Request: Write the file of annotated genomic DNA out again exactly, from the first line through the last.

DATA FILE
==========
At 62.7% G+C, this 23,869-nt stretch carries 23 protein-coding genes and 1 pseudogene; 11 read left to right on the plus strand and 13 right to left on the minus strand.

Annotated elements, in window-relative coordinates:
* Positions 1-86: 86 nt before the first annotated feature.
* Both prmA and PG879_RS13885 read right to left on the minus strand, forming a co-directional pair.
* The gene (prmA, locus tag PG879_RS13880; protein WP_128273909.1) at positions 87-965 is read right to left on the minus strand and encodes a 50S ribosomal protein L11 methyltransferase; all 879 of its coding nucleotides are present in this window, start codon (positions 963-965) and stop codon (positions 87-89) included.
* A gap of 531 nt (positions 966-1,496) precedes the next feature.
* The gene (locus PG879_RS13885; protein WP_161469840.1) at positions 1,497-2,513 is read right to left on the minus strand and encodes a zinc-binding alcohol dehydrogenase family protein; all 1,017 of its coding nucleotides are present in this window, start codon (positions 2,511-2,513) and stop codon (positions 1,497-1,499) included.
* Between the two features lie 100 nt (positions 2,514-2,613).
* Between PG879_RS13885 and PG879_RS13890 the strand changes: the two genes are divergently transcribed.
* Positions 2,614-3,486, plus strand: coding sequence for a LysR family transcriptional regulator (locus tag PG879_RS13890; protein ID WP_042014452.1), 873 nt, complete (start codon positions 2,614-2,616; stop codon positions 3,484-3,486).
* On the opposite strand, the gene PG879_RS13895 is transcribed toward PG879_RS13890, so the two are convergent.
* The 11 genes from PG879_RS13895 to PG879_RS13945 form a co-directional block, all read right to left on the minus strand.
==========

At 62.7% G+C, this 23,869-nt stretch carries 23 protein-coding genes and 1 pseudogene; 11 read left to right on the plus strand and 13 right to left on the minus strand.

Annotated elements, in window-relative coordinates:
* Positions 1-86: 86 nt before the first annotated feature.
* Both prmA and PG879_RS13885 read right to left on the minus strand, forming a co-directional pair.
* The gene (prmA, locus tag PG879_RS13880; protein WP_128273909.1) at positions 87-965 is read right to left on the minus strand and encodes a 50S ribosomal protein L11 methyltransferase; all 879 of its coding nucleotides are present in this window, start codon (positions 963-965) and stop codon (positions 87-89) included.
* A gap of 531 nt (positions 966-1,496) precedes the next feature.
* The gene (locus PG879_RS13885; protein WP_161469840.1) at positions 1,497-2,513 is read right to left on the minus strand and encodes a zinc-binding alcohol dehydrogenase family protein; all 1,017 of its coding nucleotides are present in this window, start codon (positions 2,511-2,513) and stop codon (positions 1,497-1,499) included.
* Between the two features lie 100 nt (positions 2,514-2,613).
* Between PG879_RS13885 and PG879_RS13890 the strand changes: the two genes are divergently transcribed.
* Positions 2,614-3,486, plus strand: coding sequence for a LysR family transcriptional regulator (locus tag PG879_RS13890; protein ID WP_042014452.1), 873 nt, complete (start codon positions 2,614-2,616; stop codon positions 3,484-3,486).
* On the opposite strand, the gene PG879_RS13895 is transcribed toward PG879_RS13890, so the two are convergent.
* The 11 genes from PG879_RS13895 to PG879_RS13945 form a co-directional block, all read right to left on the minus strand.